More than ever, “information and knowledge available online is modified constantly beyond the boundaries of time and space (EPA).”  In response to these rapid changes, so do the Higher Education Institutions.  Photo credit: from this post

Recent changes include the involvement of Google in the development of MOOCs as posted here.

See this comprehensive critique on MOOC entitled making sense of MOOC by John Daniel.

Relating to the paper, my comments below:

“that xMOOC learners preferred teachers to scrawl formulae on the modern equivalent of a blackboard rather than presenting them on slides.”

I doubt if xMOOC learners preferred teachers to scrawl formulae on blackboard (or that on Youtube).  What learners are looking for could be interaction with the instructors, if ever possible in those type of presentation.   Learners who are keen to learn through dialog would prefer to raise questions, when in doubt of the content or unsure about the concepts explained in the presentation.  It is a rather passive way of learning by watching the instructors “broadcasting” their short video lectures.

“I have argued that modern ICT, what my former Open University colleague Marc Eisenstadt named the ‘knowledge media’, are qualitatively different from previous technological aids to education. That is because they lend themselves naturally to the manipulation of symbols (words, numbers, formulae, image) that are the heart of education, as well as providing, through the Internet, a wonderful vehicle for the distribution and sharing of educational material at low cost.” (Daniel, 2012)

I reckon the use of ICT is just part of the solution in Higher Education, especially when the focus is shifted towards higher level, deep and meaningful learning.

“But while the potential of ICT to improve and extend education while cutting its cost is not in doubt, the results so far have generally been disappointing (Daniel, 2012b, Toyama, 2011). We should bear the reasons for these disappointments in mind in trying to ensure that MOOCs contribute to these goals for improving education and are not just another flash in educational technology’s pan.”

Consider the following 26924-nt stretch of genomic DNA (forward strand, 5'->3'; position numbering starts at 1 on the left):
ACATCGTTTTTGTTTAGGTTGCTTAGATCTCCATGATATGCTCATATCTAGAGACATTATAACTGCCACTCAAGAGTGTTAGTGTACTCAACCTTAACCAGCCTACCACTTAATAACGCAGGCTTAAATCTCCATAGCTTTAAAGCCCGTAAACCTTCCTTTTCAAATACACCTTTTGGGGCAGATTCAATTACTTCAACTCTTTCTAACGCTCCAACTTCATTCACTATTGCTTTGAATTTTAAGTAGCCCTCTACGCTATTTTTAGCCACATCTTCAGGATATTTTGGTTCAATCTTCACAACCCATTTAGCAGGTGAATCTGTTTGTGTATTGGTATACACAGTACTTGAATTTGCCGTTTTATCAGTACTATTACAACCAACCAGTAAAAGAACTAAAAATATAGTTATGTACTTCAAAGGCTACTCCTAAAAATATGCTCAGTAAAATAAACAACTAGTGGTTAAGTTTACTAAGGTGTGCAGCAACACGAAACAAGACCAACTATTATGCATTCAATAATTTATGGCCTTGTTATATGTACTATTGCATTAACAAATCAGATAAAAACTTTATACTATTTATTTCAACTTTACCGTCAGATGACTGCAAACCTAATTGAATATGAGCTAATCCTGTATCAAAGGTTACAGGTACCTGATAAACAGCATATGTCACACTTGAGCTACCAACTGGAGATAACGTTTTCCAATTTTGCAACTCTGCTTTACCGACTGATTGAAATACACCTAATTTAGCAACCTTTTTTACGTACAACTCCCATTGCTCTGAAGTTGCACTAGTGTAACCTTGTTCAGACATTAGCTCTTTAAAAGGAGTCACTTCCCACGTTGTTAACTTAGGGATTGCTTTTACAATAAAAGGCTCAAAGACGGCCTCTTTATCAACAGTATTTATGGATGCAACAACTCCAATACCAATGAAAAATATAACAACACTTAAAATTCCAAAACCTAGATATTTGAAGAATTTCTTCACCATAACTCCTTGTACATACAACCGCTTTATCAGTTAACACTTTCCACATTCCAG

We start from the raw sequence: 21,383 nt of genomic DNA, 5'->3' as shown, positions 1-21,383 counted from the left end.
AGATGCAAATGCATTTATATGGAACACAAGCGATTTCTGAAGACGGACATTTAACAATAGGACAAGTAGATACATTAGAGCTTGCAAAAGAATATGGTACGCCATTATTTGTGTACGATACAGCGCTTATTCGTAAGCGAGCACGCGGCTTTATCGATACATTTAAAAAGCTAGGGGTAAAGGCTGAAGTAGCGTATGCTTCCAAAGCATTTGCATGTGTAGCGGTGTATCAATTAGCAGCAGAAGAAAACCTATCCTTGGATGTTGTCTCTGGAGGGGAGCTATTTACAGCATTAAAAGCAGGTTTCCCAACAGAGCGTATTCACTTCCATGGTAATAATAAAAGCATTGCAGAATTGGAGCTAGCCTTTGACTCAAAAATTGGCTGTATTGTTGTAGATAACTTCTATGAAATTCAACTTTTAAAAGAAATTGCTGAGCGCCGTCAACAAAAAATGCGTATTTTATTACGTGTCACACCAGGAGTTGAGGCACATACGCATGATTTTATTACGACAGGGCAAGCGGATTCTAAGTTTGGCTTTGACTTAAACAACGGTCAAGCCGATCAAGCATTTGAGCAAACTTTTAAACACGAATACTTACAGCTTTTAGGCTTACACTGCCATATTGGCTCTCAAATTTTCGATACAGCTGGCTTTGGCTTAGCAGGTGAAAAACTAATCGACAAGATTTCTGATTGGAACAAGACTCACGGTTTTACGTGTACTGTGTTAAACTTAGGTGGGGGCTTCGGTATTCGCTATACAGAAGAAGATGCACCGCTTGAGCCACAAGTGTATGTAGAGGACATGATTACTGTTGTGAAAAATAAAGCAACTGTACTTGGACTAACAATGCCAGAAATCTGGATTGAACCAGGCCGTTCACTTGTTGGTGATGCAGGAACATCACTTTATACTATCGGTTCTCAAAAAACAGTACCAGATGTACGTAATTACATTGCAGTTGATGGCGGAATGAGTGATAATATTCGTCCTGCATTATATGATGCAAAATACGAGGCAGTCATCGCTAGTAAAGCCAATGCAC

ICT should and would enable learners to have a meaningful experience if they are incorporated into the learning platform based on teaching, social and cognitive presence.  This aligned with:”The central core of an education experience, or learning experience is deep, thoughtful, and reflective study and engagement with a body of knowledge in a multiplicity of forms – facts, techniques, algorithms and practices, analytical frameworks, evidence.  (Open Education Chapter 7)

The story as told by Lee Rainie and Barry Wellman in this Networked The New Social Operating System well illustrates that:

The networked operating system gives people new ways to solve problems and meet social needs.

Whether MOOCs could heighten learners to such a level of networked learning is still mooted.

I would however, think there are still lots of positives and potentials in the MOOCs, as I have shared them in the past posts.

Though there are lots of criticisms on x MOOCs, I think institutions are using these opportunities to steer the changes needed in Higher Education.

This is perhaps a time of huge change for Higher Education that would leave a huge footprint in its landscape.  There is simply NO RETURN.

I have made some proposition about the MOOCs here.

MOOC is on the BIG Move

MOOC – Wouldn’t it be the future of Higher Education?

Melbourne University jumps on the MOOC Bandwagon.  See this post for more details.  University of Queensland joins in (here in Queensland-uni-to-join-online-course-stampede).  A current post on the MOOCs here.

Would these provide hints on what would happen next in Higher Education?

I reckon this is the pattern of Open Online Higher Education we are anticipating.   This MOOC trend would surely be forthcoming and it would likely be adopted by institutions which are branded as prestigious Higher Education Institutions.

Here is my previous post about MOOC being the future of Higher Education.  

It seems that such MOOC movement follows the pattern as revealed in the research by Clayton Christensen on disruptive technology and innovation http://www.newyorker.com/reporting/2012/05/14/120514fa_fact_macfarquhar